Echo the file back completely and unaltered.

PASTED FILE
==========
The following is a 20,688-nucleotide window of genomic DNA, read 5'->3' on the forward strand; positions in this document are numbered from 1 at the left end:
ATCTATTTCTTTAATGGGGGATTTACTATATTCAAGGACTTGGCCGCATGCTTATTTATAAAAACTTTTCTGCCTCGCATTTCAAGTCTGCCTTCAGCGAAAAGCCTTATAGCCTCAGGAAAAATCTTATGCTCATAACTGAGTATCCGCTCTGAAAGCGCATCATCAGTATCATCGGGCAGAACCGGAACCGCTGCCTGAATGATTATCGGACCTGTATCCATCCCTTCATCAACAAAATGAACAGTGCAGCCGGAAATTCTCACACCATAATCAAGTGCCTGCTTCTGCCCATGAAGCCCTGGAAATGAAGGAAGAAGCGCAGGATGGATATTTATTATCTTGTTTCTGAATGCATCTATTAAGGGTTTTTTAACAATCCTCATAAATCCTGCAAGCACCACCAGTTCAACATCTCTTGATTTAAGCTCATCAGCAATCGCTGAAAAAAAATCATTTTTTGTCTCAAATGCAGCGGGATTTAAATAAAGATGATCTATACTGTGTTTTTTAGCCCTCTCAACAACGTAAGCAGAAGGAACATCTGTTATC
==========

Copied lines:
The following is a 20,688-nucleotide window of genomic DNA, read 5'->3' on the forward strand; positions in this document are numbered from 1 at the left end:
ATCTATTTCTTTAATGGGGGATTTACTATATTCAAGGACTTGGCCGCATGCTTATTTATAAAAACTTTTCTGCCTCGCATTTCAAGTCTGCCTTCAGCGAAAAGCCTTATAGCCTCAGGAAAAATCTTATGCTCATAACTGAGTATCCGCTCTGAAAGCGCATCATCAGTATCATCGGGCAGAACCGGAACCGCTGCCTGAATGATTATCGGACCTGTATCCATCCCTTCATCAACAAAATGAACAGTGCAGCCGGAAATTCTCACACCATAATCAAGTGCCTGCTTCTGCCCATGAAGCCCTGGAAATGAAGGAAGAAGCGCAGGATGGATATTTATTATCTTGTTTCTGAATGCATCTATTAAGGGTTTTTTAACAATCCTCATAAATCCTGCAAGCACCACCAGTTCAACATCTCTTGATTTAAGCTCATCAGCAATCGCTGAAAAAAAATCATTTTTTGTCTCAAATGCAGCGGGATTTAAATAAAGATGATCTATACTGTGTTTTTTAGCCCTCTCAACAACGTAAGCAGAAGGAACATCTGTTATC